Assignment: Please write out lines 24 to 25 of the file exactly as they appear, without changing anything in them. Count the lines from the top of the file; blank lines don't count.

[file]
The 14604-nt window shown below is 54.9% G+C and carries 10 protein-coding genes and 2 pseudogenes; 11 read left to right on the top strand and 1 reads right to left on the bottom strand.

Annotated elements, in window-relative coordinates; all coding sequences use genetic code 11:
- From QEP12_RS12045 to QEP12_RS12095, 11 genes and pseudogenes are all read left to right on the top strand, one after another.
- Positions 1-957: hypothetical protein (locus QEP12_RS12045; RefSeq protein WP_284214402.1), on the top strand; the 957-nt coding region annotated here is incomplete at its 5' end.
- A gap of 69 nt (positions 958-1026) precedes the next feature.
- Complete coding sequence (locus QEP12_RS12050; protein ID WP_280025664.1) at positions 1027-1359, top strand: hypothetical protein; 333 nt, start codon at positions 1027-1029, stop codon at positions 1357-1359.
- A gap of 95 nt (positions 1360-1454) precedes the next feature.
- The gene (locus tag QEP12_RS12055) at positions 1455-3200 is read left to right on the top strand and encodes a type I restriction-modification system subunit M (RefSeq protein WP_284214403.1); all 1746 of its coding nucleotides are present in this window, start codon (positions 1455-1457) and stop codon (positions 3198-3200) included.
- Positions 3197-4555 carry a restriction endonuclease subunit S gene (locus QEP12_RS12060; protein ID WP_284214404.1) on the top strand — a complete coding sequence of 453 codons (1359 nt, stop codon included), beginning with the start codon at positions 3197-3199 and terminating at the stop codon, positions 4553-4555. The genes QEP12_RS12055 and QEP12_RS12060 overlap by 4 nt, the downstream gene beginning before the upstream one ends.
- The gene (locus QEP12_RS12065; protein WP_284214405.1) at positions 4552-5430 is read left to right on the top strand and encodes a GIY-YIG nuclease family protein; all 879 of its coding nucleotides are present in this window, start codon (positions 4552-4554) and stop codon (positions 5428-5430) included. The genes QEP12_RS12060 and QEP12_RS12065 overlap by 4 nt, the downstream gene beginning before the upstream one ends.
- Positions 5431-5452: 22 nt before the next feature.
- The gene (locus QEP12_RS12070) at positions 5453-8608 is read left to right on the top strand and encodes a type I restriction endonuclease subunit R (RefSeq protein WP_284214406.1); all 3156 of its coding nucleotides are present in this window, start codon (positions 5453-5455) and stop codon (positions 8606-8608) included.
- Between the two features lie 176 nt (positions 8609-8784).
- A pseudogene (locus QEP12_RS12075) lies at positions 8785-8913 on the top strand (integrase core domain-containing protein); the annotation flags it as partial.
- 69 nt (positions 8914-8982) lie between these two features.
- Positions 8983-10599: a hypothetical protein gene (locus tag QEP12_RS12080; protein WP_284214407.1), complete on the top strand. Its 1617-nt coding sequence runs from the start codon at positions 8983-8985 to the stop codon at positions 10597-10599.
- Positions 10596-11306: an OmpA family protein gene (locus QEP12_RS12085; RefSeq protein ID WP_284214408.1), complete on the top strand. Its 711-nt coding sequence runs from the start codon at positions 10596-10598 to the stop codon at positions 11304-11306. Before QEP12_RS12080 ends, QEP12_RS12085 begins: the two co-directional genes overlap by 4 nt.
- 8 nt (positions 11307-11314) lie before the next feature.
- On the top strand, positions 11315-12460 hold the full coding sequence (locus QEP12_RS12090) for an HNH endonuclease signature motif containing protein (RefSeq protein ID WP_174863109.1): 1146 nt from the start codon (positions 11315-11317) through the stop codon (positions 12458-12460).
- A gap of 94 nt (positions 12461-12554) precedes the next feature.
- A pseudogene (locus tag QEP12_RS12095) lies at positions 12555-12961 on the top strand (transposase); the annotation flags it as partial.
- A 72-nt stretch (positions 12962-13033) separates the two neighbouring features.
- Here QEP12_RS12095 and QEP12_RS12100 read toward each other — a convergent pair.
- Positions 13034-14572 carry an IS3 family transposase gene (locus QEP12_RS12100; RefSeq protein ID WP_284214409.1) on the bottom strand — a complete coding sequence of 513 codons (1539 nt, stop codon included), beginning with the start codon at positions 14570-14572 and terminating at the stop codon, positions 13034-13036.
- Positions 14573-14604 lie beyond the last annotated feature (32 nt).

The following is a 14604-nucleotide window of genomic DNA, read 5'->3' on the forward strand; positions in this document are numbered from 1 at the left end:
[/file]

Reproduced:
- Positions 13034-14572 carry an IS3 family transposase gene (locus QEP12_RS12100; RefSeq protein ID WP_284214409.1) on the bottom strand — a complete coding sequence of 513 codons (1539 nt, stop codon included), beginning with the start codon at positions 14570-14572 and terminating at the stop codon, positions 13034-13036.
- Positions 14573-14604 lie beyond the last annotated feature (32 nt).